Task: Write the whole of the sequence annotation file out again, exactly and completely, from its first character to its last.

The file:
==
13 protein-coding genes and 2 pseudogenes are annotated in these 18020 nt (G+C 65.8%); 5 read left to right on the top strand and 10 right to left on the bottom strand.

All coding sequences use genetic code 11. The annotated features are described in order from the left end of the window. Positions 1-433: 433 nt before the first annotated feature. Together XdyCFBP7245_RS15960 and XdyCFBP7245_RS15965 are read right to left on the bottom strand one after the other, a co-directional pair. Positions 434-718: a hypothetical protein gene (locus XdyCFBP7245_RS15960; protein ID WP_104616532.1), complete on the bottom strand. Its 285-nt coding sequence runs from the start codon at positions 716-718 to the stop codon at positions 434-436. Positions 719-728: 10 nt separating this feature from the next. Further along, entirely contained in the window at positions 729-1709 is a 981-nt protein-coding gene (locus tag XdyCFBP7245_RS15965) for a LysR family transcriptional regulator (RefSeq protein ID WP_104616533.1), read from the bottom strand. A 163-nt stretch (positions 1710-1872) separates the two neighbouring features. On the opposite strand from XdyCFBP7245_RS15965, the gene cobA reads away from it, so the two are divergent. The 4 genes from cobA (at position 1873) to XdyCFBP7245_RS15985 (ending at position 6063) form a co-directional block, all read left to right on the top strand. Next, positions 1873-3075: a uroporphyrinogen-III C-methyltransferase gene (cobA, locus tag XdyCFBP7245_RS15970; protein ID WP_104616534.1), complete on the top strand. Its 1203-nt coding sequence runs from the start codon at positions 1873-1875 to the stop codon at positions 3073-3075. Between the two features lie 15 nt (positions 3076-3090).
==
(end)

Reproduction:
13 protein-coding genes and 2 pseudogenes are annotated in these 18020 nt (G+C 65.8%); 5 read left to right on the top strand and 10 right to left on the bottom strand.

All coding sequences use genetic code 11. The annotated features are described in order from the left end of the window. Positions 1-433: 433 nt before the first annotated feature. Together XdyCFBP7245_RS15960 and XdyCFBP7245_RS15965 are read right to left on the bottom strand one after the other, a co-directional pair. Positions 434-718: a hypothetical protein gene (locus XdyCFBP7245_RS15960; protein ID WP_104616532.1), complete on the bottom strand. Its 285-nt coding sequence runs from the start codon at positions 716-718 to the stop codon at positions 434-436. Positions 719-728: 10 nt separating this feature from the next. Further along, entirely contained in the window at positions 729-1709 is a 981-nt protein-coding gene (locus tag XdyCFBP7245_RS15965) for a LysR family transcriptional regulator (RefSeq protein ID WP_104616533.1), read from the bottom strand. A 163-nt stretch (positions 1710-1872) separates the two neighbouring features. On the opposite strand from XdyCFBP7245_RS15965, the gene cobA reads away from it, so the two are divergent. The 4 genes from cobA (at position 1873) to XdyCFBP7245_RS15985 (ending at position 6063) form a co-directional block, all read left to right on the top strand. Next, positions 1873-3075: a uroporphyrinogen-III C-methyltransferase gene (cobA, locus tag XdyCFBP7245_RS15970; protein ID WP_104616534.1), complete on the top strand. Its 1203-nt coding sequence runs from the start codon at positions 1873-1875 to the stop codon at positions 3073-3075. Between the two features lie 15 nt (positions 3076-3090).